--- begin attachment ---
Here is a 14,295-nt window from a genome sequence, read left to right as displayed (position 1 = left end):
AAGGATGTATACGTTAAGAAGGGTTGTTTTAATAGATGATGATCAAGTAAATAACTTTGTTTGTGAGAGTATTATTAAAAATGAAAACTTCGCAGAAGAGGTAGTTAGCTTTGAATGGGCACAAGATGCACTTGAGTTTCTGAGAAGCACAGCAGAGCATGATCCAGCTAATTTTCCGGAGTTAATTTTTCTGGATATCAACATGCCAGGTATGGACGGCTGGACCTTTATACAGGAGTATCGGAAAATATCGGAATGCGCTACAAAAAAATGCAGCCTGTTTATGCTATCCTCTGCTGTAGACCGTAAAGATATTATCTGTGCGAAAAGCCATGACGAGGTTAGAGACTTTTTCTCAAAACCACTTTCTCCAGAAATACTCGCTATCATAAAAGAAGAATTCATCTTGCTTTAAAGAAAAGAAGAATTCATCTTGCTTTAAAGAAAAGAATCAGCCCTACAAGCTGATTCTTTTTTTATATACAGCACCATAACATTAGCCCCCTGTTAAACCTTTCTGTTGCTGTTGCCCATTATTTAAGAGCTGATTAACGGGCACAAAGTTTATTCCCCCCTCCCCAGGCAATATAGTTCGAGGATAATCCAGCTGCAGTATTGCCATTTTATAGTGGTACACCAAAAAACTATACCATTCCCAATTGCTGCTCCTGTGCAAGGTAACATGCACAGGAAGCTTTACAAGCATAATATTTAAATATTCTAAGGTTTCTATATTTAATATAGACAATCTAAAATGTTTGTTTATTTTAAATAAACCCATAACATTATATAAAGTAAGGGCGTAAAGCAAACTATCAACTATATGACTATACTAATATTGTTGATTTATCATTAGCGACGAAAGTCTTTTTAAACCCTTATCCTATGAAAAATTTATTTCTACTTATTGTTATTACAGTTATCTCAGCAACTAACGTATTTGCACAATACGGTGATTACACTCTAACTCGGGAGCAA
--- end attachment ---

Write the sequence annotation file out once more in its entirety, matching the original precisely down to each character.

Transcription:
Here is a 14,295-nt window from a genome sequence, read left to right as displayed (position 1 = left end):
AAGGATGTATACGTTAAGAAGGGTTGTTTTAATAGATGATGATCAAGTAAATAACTTTGTTTGTGAGAGTATTATTAAAAATGAAAACTTCGCAGAAGAGGTAGTTAGCTTTGAATGGGCACAAGATGCACTTGAGTTTCTGAGAAGCACAGCAGAGCATGATCCAGCTAATTTTCCGGAGTTAATTTTTCTGGATATCAACATGCCAGGTATGGACGGCTGGACCTTTATACAGGAGTATCGGAAAATATCGGAATGCGCTACAAAAAAATGCAGCCTGTTTATGCTATCCTCTGCTGTAGACCGTAAAGATATTATCTGTGCGAAAAGCCATGACGAGGTTAGAGACTTTTTCTCAAAACCACTTTCTCCAGAAATACTCGCTATCATAAAAGAAGAATTCATCTTGCTTTAAAGAAAAGAAGAATTCATCTTGCTTTAAAGAAAAGAATCAGCCCTACAAGCTGATTCTTTTTTTATATACAGCACCATAACATTAGCCCCCTGTTAAACCTTTCTGTTGCTGTTGCCCATTATTTAAGAGCTGATTAACGGGCACAAAGTTTATTCCCCCCTCCCCAGGCAATATAGTTCGAGGATAATCCAGCTGCAGTATTGCCATTTTATAGTGGTACACCAAAAAACTATACCATTCCCAATTGCTGCTCCTGTGCAAGGTAACATGCACAGGAAGCTTTACAAGCATAATATTTAAATATTCTAAGGTTTCTATATTTAATATAGACAATCTAAAATGTTTGTTTATTTTAAATAAACCCATAACATTATATAAAGTAAGGGCGTAAAGCAAACTATCAACTATATGACTATACTAATATTGTTGATTTATCATTAGCGACGAAAGTCTTTTTAAACCCTTATCCTATGAAAAATTTATTTCTACTTATTGTTATTACAGTTATCTCAGCAACTAACGTATTTGCACAATACGGTGATTACACTCTAACTCGGGAGCAA